Senator Sinema’s position, especially on the minimum wage, is also puzzling. With the election of Mark Kelly, Democrats hold both Arizona Senate seats. That, plus Biden’s win in the Electoral College, gives Sinema plenty of political space to accommodate Biden’s agenda. After all, in Arizona, the $15 minimum wage may be more popular than Sinema herself. You’d think this would appeal to a senator headed for what promises to be a competitive 2022 reelection campaign.
Why, then, is this happening? Take the House’s Covid-19 relief bill’s minimum wage provision, which passed in the wee hours of Saturday morning. A $15 wage hike is immensely popular throughout the country, even in ruby-red states like Florida, which passed a pay floor of $15 last November. So what are Democratic senators like Manchin and Sinema trying to achieve? It all boils down to one word: power.
Manchin and Sinema are the common denominators in blocking the elimination of the filibuster, the $15 minimum wage, and Neera Tanden’s OMB nomination. Their ability to torpedo legislation at will, coupled with their habit of crossing party lines, gives the two conservative senators the power to make or break the Biden agenda.
Still, all is not lost. Even though the Senate parliamentarian has kiboshed including the $15 minimum wage provision in the Covid-19 relief bill, Schumer still has options.
He could forget about the dissenting Democrats in his chamber, fire the parliamentarian, and appoint a new, friendlier congressional expert. That’s what Republican Majority Leader Trent Lott did in 2001 when he faced a similar situation. The Biden White House, however, has zero interest in this approach.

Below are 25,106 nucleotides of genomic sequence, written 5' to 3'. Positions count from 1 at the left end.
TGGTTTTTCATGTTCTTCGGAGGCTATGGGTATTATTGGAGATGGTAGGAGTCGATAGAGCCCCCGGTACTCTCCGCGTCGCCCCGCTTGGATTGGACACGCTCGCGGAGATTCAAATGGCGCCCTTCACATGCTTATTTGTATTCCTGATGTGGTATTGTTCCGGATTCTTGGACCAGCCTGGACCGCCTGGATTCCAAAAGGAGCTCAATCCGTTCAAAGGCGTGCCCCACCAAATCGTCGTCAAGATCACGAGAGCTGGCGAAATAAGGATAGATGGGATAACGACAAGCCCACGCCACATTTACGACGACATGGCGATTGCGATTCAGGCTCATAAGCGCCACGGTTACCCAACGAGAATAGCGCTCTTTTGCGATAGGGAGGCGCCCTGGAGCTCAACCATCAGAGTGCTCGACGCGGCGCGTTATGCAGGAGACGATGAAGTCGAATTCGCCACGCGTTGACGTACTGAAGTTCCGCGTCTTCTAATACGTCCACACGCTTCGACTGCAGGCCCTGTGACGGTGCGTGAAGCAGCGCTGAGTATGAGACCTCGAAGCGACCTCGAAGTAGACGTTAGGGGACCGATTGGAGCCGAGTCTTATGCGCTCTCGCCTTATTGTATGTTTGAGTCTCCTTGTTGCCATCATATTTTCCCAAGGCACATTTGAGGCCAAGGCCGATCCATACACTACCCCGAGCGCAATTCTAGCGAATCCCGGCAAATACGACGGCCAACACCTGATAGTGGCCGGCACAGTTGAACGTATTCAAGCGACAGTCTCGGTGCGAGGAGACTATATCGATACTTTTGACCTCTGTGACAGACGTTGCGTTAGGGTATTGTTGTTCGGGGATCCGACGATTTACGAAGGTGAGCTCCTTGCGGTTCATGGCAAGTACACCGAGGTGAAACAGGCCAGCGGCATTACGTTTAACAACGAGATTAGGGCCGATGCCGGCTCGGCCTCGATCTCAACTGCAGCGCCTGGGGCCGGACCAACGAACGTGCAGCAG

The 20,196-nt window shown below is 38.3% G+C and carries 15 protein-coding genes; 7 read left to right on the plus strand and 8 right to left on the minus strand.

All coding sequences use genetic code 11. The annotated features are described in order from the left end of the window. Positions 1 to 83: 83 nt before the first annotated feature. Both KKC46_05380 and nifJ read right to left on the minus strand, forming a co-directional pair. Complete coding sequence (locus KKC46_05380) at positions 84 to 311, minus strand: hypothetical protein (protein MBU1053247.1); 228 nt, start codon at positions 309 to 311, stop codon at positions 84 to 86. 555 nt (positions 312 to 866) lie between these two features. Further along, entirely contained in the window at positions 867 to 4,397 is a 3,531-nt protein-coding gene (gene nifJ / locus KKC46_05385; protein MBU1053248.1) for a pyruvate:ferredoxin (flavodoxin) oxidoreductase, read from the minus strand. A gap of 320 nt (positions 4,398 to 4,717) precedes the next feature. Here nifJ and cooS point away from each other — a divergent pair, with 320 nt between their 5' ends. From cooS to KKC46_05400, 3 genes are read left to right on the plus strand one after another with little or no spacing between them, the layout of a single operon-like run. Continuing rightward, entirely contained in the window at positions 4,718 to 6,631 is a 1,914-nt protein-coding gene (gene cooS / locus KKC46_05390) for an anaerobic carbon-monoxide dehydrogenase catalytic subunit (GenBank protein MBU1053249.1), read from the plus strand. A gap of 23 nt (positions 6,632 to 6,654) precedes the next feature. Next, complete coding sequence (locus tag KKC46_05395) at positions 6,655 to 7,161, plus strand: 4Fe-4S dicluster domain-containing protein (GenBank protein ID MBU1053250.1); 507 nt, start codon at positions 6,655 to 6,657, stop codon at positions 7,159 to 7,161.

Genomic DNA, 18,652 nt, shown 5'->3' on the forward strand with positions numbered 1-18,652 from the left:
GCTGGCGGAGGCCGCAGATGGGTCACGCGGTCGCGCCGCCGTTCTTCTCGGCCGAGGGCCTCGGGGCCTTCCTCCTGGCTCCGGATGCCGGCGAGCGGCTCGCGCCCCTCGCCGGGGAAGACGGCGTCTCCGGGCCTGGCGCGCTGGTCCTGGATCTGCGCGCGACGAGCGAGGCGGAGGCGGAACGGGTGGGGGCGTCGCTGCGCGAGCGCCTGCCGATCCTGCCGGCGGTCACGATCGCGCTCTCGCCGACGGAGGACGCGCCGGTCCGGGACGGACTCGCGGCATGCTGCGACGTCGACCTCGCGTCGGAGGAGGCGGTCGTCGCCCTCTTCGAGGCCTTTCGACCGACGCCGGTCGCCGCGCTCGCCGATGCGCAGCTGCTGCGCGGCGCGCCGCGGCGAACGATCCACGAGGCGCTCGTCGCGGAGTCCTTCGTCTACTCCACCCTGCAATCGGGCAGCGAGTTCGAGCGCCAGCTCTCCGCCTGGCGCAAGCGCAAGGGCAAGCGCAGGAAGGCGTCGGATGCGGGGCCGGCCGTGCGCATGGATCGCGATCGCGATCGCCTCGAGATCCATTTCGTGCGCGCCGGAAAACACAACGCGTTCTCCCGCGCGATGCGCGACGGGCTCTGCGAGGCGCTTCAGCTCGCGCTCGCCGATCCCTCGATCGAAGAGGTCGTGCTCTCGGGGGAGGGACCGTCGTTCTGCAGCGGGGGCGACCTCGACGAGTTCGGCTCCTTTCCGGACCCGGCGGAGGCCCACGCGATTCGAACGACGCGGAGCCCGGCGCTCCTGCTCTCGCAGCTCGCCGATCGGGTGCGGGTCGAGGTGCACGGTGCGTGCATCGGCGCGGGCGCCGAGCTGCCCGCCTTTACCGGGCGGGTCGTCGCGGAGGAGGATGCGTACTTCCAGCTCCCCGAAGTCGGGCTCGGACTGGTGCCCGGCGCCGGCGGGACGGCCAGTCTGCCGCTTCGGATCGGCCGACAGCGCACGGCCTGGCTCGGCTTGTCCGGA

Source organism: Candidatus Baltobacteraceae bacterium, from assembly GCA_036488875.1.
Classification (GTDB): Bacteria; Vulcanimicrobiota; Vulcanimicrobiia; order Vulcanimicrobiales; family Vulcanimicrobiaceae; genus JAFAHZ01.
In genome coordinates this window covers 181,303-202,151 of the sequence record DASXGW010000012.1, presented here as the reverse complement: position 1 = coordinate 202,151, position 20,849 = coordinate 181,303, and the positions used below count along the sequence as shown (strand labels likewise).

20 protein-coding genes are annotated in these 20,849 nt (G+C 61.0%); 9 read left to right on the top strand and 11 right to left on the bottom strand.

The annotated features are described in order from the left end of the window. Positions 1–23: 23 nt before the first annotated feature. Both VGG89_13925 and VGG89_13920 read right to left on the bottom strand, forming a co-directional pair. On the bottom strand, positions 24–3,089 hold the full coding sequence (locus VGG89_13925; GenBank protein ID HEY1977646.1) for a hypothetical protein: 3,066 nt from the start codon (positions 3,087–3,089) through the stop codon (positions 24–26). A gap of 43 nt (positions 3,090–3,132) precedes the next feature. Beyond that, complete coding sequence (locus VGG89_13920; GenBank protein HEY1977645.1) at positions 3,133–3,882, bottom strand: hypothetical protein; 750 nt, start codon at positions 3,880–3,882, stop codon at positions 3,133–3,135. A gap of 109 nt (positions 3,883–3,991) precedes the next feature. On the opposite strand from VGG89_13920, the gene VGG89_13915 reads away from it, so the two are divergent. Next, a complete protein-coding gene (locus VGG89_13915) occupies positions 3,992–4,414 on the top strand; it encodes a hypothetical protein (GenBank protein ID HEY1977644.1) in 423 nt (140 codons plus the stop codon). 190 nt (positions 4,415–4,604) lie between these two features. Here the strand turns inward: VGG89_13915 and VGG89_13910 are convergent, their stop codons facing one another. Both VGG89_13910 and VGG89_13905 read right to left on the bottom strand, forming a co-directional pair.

Or Schumer could go full Lyndon Baines Johnson and call Sinema and Manchin’s bluff on the $15 minimum wage. It’s a long shot, but, boy, would I love to see it. Here’s the scenario: Vice President Harris can use her authority as Senate president to overrule the parliamentarian. Once that happens neither Manchin nor Sinema could block the inclusion of the minimum wage provision in the bill — and it would take 60 votes to overrule Harris’ decision. In other words, if Vice President Harris overrules the parliamentarian, the only way Sinema or Manchin could block the minimum wage provision would be to sink the entire Covid-19 package — the political equivalent of self-immolation.
More realistically, Schumer can proceed with the Covid-19 relief package minus the $15 wage provision, potentially bringing the $15 minimum wage back later as a stand-alone bill — the approach the White House prefers. He can probably hold on to progressive support, giving Manchin and Sinema no excuse for failing to support the bill. Several progressives are already pushing for an amendment penalizing big companies that don’t pay a $15 minimum wage with a tax while offering small businesses incentives to meet the mark.
That these gymnastics are even necessary underscores the long-term issue for Democrats. They desperately need to win more Senate seats in the 2022 midterms in order to end the ability of just one or two senators to gum up the works. This brings me back to my childhood friend Corey.
My parents eventually took note of Corey’s power play, which they dealt with by buying new baseball bats and gloves for my brothers and me. We were happy to share our equipment with the other kids, thus neutralizing Corey’s influence over our sandlot ballgames.
Of course, the U.S. Senate isn’t sandlot baseball. And with Richard Burr, Rob Portman, and Pat Toomey reportedly retiring, Democrats will be focusing on grabbing a few more seats to bolster their Senate majority in hopes of dampening their reliance on Manchin and Sinema.